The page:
A Two Motorcycle Crash in the WA ICWA CTP Scheme


ALGERI v PENNINGTON [2016] WA District Court – Judgment delivered 6 April 2016

This matter was heard by His Honour District Court Judge Gething. It involves unusual circumstances, in that two motorcycles collided and both riders were seriously injured.

On Sunday 18 August 2013 the plaintiff and the defendant were both riding licensed motorcycles when they collided and both suffered significant injuries. Each motorcyclist alleged the accident occurred as a result of the negligence of the other so the action was listed for trial on the issue of liability and a counterclaim by the defendant.

The collision took place on Jarrahdale Road approximately 50 metres west of a turnoff to the north into the Jarrahdale Sports Shooters Club. The plaintiff was travelling west along Jarrahdale Road and said that immediately prior to the collision the defendant was almost stationary and riding on the very edge of the bitumen on the left-hand side of the road. The plaintiff also said that as he moved to overtake the defendant without warning or indication the defendant turned right into the path of the plaintiff and as a result the crash occurred.

The judgment is very usefully structured in 5 parts entitled as below –

Part 1: Facts that are not in dispute
Part 2: Expert evidence
Part 3: Eye witness accounts of the collision
Part 4: Findings as to how the accident occurred
Part 5: Determination of liability

The plaintiff adduced evidence from two experts, Mr Martin Simms and Mr Robert Davey. The defendant did not adduce any expert evidence. His Honour stated in Part 2 of his reasons “This does not mean that I am permitted to simply accept the expert opinions of Messrs Simms and Davey; rather I must make an independent evaluation of their opinions, and make any findings of fact on the evidence as a whole, on the balance of probabilities: Automasters Australia Pty Ltd v Bruness Pty Ltd [2004] WASCA 229 [28] – [29].”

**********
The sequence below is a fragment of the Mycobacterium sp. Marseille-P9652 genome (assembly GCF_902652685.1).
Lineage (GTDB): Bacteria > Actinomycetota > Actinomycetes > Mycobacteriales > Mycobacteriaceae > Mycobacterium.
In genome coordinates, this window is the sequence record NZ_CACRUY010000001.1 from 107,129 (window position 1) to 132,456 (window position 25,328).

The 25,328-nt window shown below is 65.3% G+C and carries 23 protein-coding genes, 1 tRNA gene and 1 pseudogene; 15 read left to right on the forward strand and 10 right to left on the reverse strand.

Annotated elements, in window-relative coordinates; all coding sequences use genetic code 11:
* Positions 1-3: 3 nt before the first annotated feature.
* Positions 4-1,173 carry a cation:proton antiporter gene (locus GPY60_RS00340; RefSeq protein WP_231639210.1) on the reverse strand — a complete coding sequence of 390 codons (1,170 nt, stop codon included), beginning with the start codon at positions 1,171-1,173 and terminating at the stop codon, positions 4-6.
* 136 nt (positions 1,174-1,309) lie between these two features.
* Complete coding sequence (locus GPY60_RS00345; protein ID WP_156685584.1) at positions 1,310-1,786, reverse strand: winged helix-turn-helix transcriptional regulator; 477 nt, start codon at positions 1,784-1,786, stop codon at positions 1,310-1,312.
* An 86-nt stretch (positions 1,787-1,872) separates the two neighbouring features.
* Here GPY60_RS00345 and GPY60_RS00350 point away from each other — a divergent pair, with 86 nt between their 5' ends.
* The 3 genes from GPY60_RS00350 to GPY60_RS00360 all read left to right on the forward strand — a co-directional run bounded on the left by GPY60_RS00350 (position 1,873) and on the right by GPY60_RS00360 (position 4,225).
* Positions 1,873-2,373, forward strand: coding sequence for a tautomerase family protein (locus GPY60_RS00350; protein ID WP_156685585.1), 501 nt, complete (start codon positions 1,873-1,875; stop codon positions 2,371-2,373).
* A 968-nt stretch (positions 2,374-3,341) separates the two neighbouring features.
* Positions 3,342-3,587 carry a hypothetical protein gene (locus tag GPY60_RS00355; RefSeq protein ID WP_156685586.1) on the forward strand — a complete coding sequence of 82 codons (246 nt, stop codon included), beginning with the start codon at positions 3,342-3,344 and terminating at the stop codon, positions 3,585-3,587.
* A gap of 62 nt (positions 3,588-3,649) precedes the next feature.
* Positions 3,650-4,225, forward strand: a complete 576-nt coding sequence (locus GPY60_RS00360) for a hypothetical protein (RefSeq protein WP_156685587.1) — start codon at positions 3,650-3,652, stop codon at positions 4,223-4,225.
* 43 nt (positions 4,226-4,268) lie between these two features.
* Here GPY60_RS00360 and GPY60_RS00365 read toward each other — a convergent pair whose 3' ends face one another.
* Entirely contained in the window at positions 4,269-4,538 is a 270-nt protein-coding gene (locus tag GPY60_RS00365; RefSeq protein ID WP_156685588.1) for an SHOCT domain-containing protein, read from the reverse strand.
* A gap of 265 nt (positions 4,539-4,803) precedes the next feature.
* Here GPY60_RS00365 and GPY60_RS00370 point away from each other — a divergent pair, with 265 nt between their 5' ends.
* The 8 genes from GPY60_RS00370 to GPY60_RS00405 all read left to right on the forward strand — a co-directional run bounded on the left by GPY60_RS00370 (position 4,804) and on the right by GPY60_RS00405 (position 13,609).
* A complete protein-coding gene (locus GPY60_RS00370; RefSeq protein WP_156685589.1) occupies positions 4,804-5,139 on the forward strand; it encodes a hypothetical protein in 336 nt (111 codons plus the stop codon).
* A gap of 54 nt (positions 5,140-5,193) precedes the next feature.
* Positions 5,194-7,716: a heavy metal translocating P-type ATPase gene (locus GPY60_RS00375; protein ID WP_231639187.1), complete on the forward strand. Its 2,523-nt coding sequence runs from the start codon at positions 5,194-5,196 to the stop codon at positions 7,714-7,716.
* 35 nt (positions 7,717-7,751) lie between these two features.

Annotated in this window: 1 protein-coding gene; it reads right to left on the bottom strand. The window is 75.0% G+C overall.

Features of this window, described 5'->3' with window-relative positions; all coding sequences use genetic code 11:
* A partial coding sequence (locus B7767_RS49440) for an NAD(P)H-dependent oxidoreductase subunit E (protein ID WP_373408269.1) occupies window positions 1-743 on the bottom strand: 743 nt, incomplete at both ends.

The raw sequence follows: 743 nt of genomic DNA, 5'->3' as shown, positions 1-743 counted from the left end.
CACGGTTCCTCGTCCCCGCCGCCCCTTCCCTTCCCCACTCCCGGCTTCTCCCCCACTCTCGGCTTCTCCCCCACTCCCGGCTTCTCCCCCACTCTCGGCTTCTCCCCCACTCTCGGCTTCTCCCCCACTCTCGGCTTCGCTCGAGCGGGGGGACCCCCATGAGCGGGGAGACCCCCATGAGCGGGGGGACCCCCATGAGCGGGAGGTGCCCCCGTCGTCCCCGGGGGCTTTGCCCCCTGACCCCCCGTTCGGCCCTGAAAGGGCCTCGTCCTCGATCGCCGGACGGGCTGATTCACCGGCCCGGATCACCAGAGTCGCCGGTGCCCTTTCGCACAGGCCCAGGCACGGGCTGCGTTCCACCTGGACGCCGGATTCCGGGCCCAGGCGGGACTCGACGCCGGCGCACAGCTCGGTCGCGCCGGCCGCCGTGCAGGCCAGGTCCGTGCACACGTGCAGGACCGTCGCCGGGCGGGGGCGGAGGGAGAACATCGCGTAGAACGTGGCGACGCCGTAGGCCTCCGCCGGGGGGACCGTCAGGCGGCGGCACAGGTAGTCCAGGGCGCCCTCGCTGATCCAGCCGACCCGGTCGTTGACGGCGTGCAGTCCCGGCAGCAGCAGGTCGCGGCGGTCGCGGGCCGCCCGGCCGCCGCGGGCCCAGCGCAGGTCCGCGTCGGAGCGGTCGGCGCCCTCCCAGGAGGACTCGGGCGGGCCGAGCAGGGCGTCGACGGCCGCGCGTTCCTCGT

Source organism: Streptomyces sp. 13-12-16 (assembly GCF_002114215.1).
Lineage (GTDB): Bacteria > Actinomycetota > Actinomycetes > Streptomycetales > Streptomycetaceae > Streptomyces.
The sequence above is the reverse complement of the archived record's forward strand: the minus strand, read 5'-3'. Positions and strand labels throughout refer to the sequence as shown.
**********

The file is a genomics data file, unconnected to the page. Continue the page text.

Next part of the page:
Under a heading “Does the subject matter warrant expert evidence?” His Honour explored the case law applicable to such a determination and the facts and circumstances of the case and stated – “Having now had the opportunity to review the issue in detail, I remain of the view that I expressed at the conclusion of the voir dire that motor vehicle accident reconstruction may be the subject of expert evidence. More specifically, using the language of the Court of Appeal in Silich, I am of the view that motor vehicle accident reconstruction:

(a) is a matter about which ordinary persons are unable to form a sound judgment without the assistance of those possessing special knowledge or experience or expertise in the area; and
(b) is an area in which there is a body of knowledge which is recognised as a reliable body of knowledge or expertise.”

His Honour found both expert witnesses possessed the requisite knowledge and expertise to be accepted as expert witnesses in the case.

His Honour stated that “The principles governing a claim in negligence between two motorcyclists are governed by a combination of common law and the Civil Liability Act 2002 (WA) (CLA).” And also stated “It is well established that one motorist owes another a duty to take reasonable care to avoid reasonably foreseeable risks.”

After carefully considering the matter and weighing the evidence His Honour outlined a very exhaustive list of the facts as he found them based on his findings in relation to the lay and expert evidence. This very interesting assessment of the evidence is too long to reproduce in this short summary but an excellent summary of His Honour‘s findings.

At the conclusion of the judgment his Honour found for the plaintiff with a 20% reduction for contributory negligence and found for the defendant on his counter claim but reduced his damages to be awarded by 80% “…on account of his contributory negligence.”

His Honour stated “The net result is that:

(a) Mr Alegri succeeds on his claim, though his damages are to be reduced by 20% on account of his contributory negligence; and
(b) Mr Pennington succeeds on his counterclaim, with his damages being reduced by 80% on account of his contributory negligence.”

The information published in this paper is of a general nature and should not be construed as legal advice. Whilst we aim to provide timely, relevant and accurate information, the law may change and circumstances may differ. You should not therefore act in reliance on it without first obtaining specific legal advice.